Fat Free TV takes a healthy step to tackle obesity

| February 1, 2012

There is growing evidence that banning ads promoting junk food to children is likely to cut down their consumption. But Kathy Chapman, from Cancer Council NSW, says that in the abscence of regulations parental control is an essential part of the solution.

The growing influence of junk food advertising upon childhood obesity is a topic often debated in the media. Some call for banning junk food advertising when children watch TV and some contest whether ad bans will work, decrying a ‘nanny state’.

One cannot deny, however, the complexity surrounding childhood obesity and the need to act. One in four Australian children is considered overweight, and unfortunately a high proportion of these overweight children will become overweight adults, increasing their chance of chronic disease like cancer, heart disease and diabetes along the way.

Obesity is also costing us more than $58 billion a year. That’s four times more than what the NSW Department of Education and Training spends on funding our children’s education and training services.

So it’s essential to put aside the rhetoric, assess evidence and consider a multifaceted approach.

Tackling junk food advertising is part of the bigger picture. It’s all about setting healthy habits for life early on as prevention is better than a cure.

Admittedly junk food advertising to children is a bugbear of mine and it’s an issue I feel strongly about. Children are like sponges, noticing everything. So when it comes to advertising, they remember the jingles, the tempting toy offers, and the ‘coolness factor’.

Children remember the ads and more often than not they want what they see. Of course, this is exactly what junk food advertisers want, as young children successfully targeted now will have a brand allegiance for life. In fact, the Australian food industry spent more than $400 million on marketing in 2010. They spend big bucks because it makes them big bucks.

How does this translate to the shopping trolley? Research shows on average, children pester their parents 15 times in every trip to the supermarket and are successful in half of these attempts. 

The main question we need to ask ourselves in light of Australia’s current levels of obesity is do we really want to surround children with so many enticing junk food ads? Evidence suggests that the more junk food advertising children see, the more likely they are to prefer high fat, salt or sugar foods.

And so it becomes an uphill battle for parents to get their kids to eat healthily.

But like David against Goliath, it is possible for parents to have a say and thwart the junk food onslaught. 

Helping parents understand how junk food ads can influence their kids is one such strategy. By having information at their fingertips parents can then make choices on what their kids are exposed to.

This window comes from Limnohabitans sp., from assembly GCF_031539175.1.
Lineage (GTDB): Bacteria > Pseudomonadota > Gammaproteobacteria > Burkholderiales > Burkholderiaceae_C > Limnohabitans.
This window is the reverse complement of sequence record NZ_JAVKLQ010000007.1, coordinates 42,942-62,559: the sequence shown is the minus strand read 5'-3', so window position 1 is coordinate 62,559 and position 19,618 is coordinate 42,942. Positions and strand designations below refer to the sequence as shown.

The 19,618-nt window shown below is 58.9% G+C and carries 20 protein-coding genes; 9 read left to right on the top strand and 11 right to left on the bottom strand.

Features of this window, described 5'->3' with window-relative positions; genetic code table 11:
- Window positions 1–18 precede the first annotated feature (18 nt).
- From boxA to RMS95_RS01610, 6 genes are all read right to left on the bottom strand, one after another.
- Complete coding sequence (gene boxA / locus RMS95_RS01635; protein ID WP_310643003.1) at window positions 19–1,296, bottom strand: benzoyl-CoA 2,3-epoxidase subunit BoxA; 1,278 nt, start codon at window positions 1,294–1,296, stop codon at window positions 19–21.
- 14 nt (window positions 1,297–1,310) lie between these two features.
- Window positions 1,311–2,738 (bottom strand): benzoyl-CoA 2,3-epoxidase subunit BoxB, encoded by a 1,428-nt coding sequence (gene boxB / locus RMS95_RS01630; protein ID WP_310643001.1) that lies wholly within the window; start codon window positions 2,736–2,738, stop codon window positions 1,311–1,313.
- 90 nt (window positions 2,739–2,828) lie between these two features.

This week Cancer Council NSW launched Fat Free TV Guide, an interactive website which allows parents to search over 100 popular TV shows, rating and ranking the best and worst, based on how much junk food is advertised to children.

For example, you may be surprised to learn that the Saturday AFL, Saturday night family movies and X-Factor have topped the list, with children exposed to 26 junk food ads for things like chocolate, high sugar and caffeine energy drinks, and fast food chains over a six hour viewing period. So with this knowledge parents may choose to turn the TV off, record these shows (to skip the ads) or mute the ads.

Like it or not, we live in a brand driven society and big businesses aren’t going to stop junk food ads without a fight.

In the absence of regulations, the Fat Free TV Guide gives parents a little knowledge to help them even up the playing field. But let’s be clear, this is only one part of a wider solution in our approach to junk food advertising and reducing childhood obesity.

As Health Strategies Director for Cancer Council NSW, Kathy Chapman is responsible for leading cancer prevention work, focusing on encouraging healthy living. She is passionate about making healthy choices the easy choice for Australians, young and old and she is one of the leading Australian researchers on junk food marketing and pester power. As a qualified nutritionist, she is also a foodie who enjoys cooking for family and friends.

 

 

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0 Comments

  1. foggy

    foggy

    February 3, 2012 at 4:32 pm

    Keep TV ads slim!

    Generally speaking preschool children are directly influenced by TV ‘ads’ at home. Whereas older group children are influenced by peer pressure of their classmates. Children love to act out the "jingles" which comes so easily to them, and is a source of enjoyment, not only that, but also gives sense of a group identity when purchasing and sharing stuff which has branded their group, commercially."Child is the father of man", and it is easy to see how that little "father makes his parents exert their purchasing power to appease him, with just that package which the former no matter how young his "tyrant" age is, uncannily recognises. No substitute would do.
     

    Thus parents should be more discreet about letting children see programs which are sprinkled a good bit with junk food ads.
     

    Obesity is linked with cancer and it is also thought, because of lack of anti oxidants in our usual diet, fast food mode of cooking with edible oils, favours accumulation of harmful carcinogenic substances in body tissues; dangerous even for non obese consumers.
    So parents must form a front against this dangerous lack of awareness, and TV ads should exert more quality control on such material and remove tempting jingles and pictures of children exaggeratedly enjoying food at the expense of their "flourishing" health.